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Artist plunges into full-time vocation

by Jordan Green

‘ jordan@yesweekly.com

Laura Lashley was working on a painting in her studio behind the Electric Moustache gallery in Winston-Salem last week.

It was her day off from her day job as a teacher at the Enrichment Center, an artsoriented therapeutic program for people of all ages with developmental and intellectual disabilities, and Lashley was working at a steady clip to ready about 30 of her concentric pattern paintings for an exhibit at the Green Bean in Greensboro whose opening coincides with the First Friday gallery hop in May.

The publicity-shy Lashley said she was surprised to learn that she had been voted Best Artist in the Triad by YES! Weekly readers, but her supporters clearly recognize her talent and hard work, while most likely also appreciating her humble and generous spirit.

Since taking up painting after moving to Winston-Salem in 1997 as a recent UNC Charlotte graduate, Lashley has steadily worked to make her avocation a vocation. Now she is preparing to quit her job as a teacher at the Enrichment Center and take the full plunge.

“This summer I’m going to start doing art full-time, especially murals,” Lashley said. “I want to do more of it. When I turned 40, I told myself: ‘I want to be my own boss.’” She hasn’t told her parents yet, and is hoping they will be supportive. In the meantime, there’s the matter of finding an affordable individual health insurance policy to replace the employer plan she’ll be losing. But the prospect of pursuing art full time is tantalizing.

“Right now, I’m working eight hours,” Lashley said. “Then I go home and walk the dog, and I paint for six hours. It’s getting to me.

“I’ll feel like I’m getting into the painting,” she added, “and it’s 4 a.m. and I want to keep going, but I can’t because I’ve got to get up the next morning and go to work.”

For the past couple years, Lashley has been absorbed in painting concentric patterns, one of many styles practiced by the late Anne Kessler Shields during her halfcentury career in Winston-Salem. Lashley’s method is to choose from one of a number of patterns and then endlessly experiment with different combinations of color. The visual effects can range from tranquil to shimmering with intense energy. The patterns imitate organic forms, including suns and flowers.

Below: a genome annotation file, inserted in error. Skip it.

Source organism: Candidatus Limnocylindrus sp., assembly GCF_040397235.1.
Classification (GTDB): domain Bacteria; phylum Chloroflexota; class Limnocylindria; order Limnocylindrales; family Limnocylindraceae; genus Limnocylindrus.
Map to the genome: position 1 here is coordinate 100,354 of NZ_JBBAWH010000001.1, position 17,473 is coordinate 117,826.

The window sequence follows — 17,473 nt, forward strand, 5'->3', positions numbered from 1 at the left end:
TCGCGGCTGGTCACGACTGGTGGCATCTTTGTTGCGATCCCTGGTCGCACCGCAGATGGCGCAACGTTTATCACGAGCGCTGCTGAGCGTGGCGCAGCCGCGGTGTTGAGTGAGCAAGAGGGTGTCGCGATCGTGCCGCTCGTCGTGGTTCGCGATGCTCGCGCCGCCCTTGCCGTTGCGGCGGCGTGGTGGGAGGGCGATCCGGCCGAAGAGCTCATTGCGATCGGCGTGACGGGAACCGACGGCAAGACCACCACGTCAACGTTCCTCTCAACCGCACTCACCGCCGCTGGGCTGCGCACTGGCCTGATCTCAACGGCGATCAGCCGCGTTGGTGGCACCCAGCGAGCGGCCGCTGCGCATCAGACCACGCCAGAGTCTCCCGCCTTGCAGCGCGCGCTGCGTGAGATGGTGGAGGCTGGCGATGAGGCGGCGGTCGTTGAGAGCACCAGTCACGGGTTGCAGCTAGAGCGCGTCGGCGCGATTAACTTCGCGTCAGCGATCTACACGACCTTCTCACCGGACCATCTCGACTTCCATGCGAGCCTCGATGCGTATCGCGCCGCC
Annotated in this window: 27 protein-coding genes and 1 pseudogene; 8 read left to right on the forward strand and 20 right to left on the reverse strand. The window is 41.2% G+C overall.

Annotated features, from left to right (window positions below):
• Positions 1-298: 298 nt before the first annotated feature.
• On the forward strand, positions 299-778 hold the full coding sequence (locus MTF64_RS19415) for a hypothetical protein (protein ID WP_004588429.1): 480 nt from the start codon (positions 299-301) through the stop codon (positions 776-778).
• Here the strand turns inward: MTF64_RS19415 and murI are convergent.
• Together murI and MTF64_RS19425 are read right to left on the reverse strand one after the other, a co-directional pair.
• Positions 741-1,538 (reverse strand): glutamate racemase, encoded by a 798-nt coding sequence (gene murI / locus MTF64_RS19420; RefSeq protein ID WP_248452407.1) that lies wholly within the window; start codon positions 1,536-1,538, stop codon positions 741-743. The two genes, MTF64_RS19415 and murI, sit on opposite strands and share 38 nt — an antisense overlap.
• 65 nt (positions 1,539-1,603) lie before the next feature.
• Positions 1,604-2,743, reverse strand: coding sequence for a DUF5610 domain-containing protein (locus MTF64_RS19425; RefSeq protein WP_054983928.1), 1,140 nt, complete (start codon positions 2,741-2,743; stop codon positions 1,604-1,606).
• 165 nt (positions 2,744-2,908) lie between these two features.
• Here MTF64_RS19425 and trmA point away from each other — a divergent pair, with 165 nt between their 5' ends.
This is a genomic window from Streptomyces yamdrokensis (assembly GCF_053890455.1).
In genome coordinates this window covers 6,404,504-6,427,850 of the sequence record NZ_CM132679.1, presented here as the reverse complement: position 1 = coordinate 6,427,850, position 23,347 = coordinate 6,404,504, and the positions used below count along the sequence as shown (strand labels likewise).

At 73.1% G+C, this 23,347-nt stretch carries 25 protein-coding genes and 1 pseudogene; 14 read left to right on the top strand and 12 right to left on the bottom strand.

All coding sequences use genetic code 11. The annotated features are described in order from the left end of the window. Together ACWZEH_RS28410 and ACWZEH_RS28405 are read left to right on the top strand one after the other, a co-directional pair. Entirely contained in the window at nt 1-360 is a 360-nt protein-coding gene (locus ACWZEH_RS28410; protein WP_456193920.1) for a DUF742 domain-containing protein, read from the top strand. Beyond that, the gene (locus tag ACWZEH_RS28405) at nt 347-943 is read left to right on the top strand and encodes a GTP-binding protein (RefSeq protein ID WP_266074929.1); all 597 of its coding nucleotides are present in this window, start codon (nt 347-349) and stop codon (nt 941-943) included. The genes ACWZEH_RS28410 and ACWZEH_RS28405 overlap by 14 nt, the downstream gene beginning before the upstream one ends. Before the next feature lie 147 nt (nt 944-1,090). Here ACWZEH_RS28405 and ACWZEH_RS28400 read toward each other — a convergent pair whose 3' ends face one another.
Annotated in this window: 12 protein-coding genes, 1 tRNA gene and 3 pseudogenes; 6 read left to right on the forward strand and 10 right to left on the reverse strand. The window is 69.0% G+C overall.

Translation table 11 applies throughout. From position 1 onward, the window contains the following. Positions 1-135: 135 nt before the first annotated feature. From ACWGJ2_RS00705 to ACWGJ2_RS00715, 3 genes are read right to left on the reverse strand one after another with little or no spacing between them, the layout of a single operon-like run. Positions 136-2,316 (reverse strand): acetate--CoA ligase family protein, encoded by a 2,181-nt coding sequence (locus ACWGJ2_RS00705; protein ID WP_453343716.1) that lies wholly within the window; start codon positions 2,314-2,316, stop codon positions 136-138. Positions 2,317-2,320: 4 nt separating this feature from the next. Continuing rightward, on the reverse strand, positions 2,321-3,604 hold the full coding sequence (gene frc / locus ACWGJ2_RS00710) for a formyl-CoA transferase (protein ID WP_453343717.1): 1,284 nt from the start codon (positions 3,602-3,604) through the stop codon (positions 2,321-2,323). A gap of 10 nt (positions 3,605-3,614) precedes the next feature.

One painting, untitled, that Lashley considers her favorite shows at least two flowers with radiating arrays of petals that are interwoven with one another to create a flowing effect.

“This one happened effortlessly, without any struggle,” she said. “That hardly ever happens. Sometimes it’s like I’m not consciously making any decision; the decision’s already made for me. I tried to recreate this one, but I couldn’t do it.”

As she enters the next phase of her career, Lashley said she wants to reincorporate representational painting into her work and merge it with the concentric-pattern approach to create a new style that will be a synthesis of the two. Through the new, emerging style, she hopes to tell stories that are open to interpretation.

She also plans to keep working with the students at the Enrichment Center as a visiting artist, most likely on mural projects that will incorporate the students’ ideas.

“Hopefully, we can get a side of a building downtown and get a crew from there,” Lashley said. “There’s one guy that really likes to paint frogs. He has this idea about frogs that play baseball. I think it would be cool if we could do that at the ballpark.”

Since her first exhibit at the now-defunct Morning Dew coffeehouse, Lashley’s art has received an enthusiastic response, but she said she would have stuck to her vision no matter what.

“I got a good response from people whose art I respected,” she said. “That encouraged me. I feel like other people believed in me before I believed in myself.”

WANNA go?

Laura Lashley will be at the Green Bean, located at 341 S. Elm St. in Greensboro, for the opening reception of an exhibit of new, concentric pattern paintings during the First Friday gallery hop on May 3.

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